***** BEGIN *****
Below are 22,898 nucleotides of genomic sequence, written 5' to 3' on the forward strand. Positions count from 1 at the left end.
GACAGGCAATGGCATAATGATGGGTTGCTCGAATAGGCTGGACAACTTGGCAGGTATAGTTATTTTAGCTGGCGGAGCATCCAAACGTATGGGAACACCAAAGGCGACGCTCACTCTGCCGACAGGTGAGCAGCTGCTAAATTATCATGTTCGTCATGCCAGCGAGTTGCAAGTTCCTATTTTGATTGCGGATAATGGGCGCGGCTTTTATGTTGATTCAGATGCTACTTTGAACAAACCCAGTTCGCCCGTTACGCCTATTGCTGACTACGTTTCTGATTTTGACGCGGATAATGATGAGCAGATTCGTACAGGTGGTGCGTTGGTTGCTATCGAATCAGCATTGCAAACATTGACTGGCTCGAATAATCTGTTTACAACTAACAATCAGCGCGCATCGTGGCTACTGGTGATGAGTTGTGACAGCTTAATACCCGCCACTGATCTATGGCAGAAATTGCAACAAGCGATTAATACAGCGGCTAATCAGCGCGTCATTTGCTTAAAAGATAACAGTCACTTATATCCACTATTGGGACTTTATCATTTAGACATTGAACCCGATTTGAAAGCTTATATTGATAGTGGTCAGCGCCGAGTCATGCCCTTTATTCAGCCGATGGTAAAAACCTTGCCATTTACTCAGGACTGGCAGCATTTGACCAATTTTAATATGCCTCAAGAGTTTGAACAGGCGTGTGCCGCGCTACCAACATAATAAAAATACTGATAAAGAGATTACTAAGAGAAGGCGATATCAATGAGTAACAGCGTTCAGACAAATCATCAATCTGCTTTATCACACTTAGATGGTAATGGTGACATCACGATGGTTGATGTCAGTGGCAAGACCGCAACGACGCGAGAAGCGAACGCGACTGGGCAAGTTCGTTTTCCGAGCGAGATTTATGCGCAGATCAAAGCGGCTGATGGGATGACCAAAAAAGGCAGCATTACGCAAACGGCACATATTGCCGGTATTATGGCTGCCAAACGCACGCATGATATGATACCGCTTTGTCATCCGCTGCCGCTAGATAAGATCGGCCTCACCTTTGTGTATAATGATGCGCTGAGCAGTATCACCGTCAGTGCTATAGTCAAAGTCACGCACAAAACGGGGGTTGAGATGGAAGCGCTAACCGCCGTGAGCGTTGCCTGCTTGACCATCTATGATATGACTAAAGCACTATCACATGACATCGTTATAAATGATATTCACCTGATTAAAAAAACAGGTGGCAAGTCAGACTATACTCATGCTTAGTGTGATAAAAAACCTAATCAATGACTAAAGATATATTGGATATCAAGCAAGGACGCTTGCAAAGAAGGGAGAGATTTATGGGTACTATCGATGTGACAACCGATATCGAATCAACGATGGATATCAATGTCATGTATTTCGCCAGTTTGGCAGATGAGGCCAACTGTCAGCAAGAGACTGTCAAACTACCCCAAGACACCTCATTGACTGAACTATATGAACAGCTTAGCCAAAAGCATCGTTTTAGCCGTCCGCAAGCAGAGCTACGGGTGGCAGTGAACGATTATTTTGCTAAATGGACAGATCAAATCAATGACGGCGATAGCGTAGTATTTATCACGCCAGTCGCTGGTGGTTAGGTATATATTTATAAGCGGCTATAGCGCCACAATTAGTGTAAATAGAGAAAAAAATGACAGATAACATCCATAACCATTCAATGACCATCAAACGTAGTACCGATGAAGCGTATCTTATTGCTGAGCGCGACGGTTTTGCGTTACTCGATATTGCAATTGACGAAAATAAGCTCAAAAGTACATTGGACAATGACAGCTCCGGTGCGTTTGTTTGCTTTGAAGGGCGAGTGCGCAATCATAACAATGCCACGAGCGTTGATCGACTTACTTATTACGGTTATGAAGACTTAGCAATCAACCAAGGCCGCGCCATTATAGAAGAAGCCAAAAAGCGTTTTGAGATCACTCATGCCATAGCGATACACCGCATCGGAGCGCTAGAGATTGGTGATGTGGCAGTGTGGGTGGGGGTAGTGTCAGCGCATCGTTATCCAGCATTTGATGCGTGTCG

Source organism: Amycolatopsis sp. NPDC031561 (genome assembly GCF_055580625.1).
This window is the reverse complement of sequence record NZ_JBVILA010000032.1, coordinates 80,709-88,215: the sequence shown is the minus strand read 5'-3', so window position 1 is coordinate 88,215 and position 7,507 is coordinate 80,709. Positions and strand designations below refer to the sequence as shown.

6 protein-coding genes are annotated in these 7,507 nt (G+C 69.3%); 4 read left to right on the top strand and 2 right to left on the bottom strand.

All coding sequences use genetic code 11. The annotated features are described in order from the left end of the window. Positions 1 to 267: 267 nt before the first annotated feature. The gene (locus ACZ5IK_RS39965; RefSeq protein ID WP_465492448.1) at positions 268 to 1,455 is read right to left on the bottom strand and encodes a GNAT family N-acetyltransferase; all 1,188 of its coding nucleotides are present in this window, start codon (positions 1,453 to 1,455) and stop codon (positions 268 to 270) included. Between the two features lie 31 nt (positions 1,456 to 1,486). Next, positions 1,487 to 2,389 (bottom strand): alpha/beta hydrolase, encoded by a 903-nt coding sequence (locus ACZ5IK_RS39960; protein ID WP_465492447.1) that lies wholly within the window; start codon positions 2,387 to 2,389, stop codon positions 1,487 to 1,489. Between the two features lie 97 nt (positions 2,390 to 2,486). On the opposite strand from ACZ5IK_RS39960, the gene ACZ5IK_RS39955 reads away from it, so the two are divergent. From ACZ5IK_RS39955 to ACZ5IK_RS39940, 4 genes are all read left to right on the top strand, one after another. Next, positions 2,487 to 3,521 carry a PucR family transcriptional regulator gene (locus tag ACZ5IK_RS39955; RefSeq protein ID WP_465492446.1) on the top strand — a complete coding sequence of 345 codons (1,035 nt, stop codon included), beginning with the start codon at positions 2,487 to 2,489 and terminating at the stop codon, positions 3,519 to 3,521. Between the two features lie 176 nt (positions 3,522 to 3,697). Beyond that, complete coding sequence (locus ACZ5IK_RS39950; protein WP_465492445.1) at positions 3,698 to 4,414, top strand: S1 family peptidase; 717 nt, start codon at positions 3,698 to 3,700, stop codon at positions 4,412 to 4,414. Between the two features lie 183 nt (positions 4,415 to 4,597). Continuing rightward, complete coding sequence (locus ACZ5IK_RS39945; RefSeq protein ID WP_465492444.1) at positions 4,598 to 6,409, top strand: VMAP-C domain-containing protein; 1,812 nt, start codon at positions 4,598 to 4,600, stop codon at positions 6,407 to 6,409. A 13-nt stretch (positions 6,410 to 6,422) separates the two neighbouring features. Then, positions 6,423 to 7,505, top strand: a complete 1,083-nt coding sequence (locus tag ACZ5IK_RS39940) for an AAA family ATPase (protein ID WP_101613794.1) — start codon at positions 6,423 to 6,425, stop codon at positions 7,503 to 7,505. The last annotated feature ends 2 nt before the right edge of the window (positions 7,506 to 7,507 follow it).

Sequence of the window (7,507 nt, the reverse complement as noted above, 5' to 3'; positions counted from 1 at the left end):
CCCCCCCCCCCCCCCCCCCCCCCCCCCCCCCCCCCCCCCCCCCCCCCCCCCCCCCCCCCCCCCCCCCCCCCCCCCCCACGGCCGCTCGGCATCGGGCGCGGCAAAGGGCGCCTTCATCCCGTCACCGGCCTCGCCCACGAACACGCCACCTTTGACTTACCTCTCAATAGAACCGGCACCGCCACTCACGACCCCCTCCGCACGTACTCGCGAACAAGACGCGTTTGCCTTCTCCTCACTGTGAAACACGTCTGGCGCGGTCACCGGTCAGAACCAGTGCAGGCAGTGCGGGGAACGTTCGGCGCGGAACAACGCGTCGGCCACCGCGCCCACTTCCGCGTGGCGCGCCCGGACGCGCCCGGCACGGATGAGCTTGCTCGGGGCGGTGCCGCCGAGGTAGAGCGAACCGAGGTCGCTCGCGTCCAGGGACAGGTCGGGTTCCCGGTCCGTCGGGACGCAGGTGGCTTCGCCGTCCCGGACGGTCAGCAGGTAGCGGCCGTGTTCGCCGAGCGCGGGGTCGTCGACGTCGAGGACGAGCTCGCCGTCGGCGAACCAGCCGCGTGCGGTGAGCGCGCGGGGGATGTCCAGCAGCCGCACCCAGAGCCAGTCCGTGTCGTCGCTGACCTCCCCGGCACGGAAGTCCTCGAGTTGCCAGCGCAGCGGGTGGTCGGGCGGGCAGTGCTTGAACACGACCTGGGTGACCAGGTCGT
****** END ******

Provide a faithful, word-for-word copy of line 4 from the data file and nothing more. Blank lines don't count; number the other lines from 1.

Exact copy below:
This window is the reverse complement of sequence record NZ_JBVILA010000032.1, coordinates 80,709-88,215: the sequence shown is the minus strand read 5'-3', so window position 1 is coordinate 88,215 and position 7,507 is coordinate 80,709. Positions and strand designations below refer to the sequence as shown.